Actually cutting hair, isn't really as safe as someone just braiding it.  If you're handling scissors near my ears, or a straight razor over my throat, I'd like to know you have some training (not 1200 hours, but can we say 20 or so?  Or maybe just a test, at least?)  Cosmetologist class is 1000 hours, here, barbers is a 2-year apprenticeship, hair braiders 300 hours.  I agree those seem like overkill.

Someone giving out dietary advice for a living?  I can see requiring a test to show they know the basics  -  enough to not encourage unhealthy quakery and/or exacerbate eating disorders, etc.  Requiring a full-on dietician's degree is completely nuts, though. 

Contractors are under-regulated, here, IMO.  You have to pass a test about contracts, and show proof of insurance; but there's no test about Code, or even basic construction skills, or site safety, or... anything.  And some of the shit I see, sometimes, really makes me wish there was some of that.  It'd be harder for me to stand out in the market, but sometimes it's depressing having to fix shit that was done wrong, so much of the time, and feel bad about having to charge them when I know they just got robbed...  I'd give up some status points for the greater good.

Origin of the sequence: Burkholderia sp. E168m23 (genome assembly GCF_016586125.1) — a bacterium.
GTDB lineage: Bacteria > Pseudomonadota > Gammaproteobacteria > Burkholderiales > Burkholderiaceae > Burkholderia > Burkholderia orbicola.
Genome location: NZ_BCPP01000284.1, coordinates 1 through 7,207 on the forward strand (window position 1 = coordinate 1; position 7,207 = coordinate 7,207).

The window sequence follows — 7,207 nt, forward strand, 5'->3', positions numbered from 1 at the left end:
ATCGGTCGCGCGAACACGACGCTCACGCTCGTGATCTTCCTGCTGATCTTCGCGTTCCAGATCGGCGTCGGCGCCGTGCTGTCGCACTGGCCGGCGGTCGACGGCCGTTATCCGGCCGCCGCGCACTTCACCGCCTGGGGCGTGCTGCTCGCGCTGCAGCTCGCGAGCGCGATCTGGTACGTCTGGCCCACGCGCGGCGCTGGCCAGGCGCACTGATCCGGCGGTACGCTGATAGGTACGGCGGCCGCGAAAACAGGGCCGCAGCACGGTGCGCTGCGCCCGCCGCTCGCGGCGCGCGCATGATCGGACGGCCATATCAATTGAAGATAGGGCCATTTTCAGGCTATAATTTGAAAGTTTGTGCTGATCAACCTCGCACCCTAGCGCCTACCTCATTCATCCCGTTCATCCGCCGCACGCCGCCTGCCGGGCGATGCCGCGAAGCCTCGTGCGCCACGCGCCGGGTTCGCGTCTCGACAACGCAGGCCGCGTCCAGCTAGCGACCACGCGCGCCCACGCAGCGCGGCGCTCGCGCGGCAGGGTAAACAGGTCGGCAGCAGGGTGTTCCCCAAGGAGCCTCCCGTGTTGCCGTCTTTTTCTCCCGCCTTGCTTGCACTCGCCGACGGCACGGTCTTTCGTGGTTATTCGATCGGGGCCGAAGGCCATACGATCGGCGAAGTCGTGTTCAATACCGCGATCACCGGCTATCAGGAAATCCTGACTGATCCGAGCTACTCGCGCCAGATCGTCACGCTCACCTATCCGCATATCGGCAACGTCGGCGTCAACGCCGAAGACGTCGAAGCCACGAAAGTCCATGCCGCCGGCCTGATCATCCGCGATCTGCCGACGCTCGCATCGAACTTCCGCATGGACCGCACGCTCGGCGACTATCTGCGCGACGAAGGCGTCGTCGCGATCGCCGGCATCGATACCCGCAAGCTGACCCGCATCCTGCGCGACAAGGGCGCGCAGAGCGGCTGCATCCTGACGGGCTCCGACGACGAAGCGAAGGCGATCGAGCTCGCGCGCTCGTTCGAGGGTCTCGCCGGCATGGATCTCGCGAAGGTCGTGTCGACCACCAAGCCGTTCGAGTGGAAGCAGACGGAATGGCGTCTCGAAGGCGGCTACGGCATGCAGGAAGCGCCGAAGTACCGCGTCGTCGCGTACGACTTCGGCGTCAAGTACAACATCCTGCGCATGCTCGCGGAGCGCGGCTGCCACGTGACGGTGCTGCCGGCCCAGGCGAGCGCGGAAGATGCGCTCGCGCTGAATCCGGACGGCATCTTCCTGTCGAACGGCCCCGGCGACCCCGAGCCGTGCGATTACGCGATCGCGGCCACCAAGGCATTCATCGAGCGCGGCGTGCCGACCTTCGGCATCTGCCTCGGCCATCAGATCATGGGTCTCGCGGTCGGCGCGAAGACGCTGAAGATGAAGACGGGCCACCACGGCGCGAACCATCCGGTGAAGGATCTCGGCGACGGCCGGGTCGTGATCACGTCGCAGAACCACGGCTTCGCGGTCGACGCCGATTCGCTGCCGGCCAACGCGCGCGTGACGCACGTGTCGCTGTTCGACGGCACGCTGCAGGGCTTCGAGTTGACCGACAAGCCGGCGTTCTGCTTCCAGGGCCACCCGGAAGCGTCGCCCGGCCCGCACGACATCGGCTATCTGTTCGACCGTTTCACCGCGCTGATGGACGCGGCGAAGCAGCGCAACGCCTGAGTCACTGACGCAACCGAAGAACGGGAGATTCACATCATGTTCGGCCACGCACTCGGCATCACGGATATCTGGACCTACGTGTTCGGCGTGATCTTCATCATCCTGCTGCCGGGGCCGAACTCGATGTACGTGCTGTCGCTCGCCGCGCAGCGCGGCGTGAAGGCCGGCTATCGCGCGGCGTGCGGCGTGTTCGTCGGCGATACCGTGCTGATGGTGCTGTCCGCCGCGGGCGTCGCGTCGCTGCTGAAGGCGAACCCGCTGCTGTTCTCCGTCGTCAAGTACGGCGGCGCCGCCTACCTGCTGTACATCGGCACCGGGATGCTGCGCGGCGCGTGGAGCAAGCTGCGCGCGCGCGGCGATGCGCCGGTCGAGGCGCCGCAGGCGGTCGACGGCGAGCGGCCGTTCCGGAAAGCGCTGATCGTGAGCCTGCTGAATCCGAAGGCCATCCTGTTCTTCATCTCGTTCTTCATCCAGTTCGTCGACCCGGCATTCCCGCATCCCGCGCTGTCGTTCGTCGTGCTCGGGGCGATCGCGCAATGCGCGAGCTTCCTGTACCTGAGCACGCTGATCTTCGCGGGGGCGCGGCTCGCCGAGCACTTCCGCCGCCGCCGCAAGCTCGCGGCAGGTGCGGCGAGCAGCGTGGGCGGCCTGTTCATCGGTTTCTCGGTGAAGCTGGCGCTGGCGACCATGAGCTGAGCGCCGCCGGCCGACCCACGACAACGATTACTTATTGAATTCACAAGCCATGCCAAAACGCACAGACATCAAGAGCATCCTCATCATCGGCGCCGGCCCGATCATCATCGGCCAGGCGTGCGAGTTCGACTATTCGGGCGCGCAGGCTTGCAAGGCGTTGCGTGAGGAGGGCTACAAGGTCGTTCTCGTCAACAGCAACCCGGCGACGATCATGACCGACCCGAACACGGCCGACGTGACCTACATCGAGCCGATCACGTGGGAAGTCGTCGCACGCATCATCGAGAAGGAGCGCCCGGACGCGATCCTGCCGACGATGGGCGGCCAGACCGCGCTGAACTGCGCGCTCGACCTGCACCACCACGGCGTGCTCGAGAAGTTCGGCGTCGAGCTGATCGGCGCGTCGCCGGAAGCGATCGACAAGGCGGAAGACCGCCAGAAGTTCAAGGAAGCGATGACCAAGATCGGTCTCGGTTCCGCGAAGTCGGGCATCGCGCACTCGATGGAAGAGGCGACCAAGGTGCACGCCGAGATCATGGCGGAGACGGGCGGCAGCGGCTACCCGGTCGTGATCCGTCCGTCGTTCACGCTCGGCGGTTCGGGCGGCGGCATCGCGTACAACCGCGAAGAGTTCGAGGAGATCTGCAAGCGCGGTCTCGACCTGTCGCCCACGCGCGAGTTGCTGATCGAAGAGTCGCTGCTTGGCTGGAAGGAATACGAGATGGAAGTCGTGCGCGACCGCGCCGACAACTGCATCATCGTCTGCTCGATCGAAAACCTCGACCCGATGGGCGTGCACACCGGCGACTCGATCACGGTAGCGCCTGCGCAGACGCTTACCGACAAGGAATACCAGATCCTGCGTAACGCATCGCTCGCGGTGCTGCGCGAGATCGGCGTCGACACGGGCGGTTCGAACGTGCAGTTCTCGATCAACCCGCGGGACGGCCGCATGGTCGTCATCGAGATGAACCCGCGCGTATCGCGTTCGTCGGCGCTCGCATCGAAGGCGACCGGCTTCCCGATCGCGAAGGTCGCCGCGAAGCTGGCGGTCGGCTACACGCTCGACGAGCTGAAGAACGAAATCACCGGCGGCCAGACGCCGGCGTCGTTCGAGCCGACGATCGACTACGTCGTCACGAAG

Pertinacious Tom

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I'm obviously late to this party, and I agree with you 100% about hair braiding licensing being extremely ridiculous. 
Not completely, as noted at the end of post 7. But maybe not worth 1,000+ hours of training.

But I can see a rationale for regulating, to some extent, nail salons: if you're trimming nails and cuticles, some basic knowledge about disinfecting your tools, why it's important, and how to do it, seems in order.  Nothing too onerous, but a few hours class, cost 20 or 30 bucks?
What's "onerous" seems to me to depend on who wants to discourage the behavior in question and how badly they want it. Is a few hundred bucks an onerous fee to attach to the exercise of rights? Doesn't seem to provoke much comment around here. So if a few hundred bucks isn't a big deal for a protected right, a thousand or two to engage in a trade isn't so bad. Is it? We don't have any right to braid hair or cut nails.

 

Pertinacious Tom

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Think Progress Panics Over Unregulated Dreadlocks
 

...Over the weekend, ThinkProgress sent out multiple pearl-clutching tweets about "unlicensed, untrained cosmetologists" running amok:

The tweets—and the article they promoted—were roundly and swiftly mocked on social media. Thank goodness.

As some pointed out, "unlicensed" is far from synonymous with "untrained." Most states do not have reciprocal licensing recognition, which means many trained workers are out of a license if they move states. Immigrants to the U.S. may be trained and certified in their home countries but unable to do the same here thanks to language barriers, undocumented status, or other factors unrelated to skill. And in some professions, people will often train informally under family or community members instead of in state-certified programs.
Really? What's the worst that could happen?

tammy-faye-bakker-is-on-hand-for-a-screening-of-her-new-movie-the-of-picture-id97329907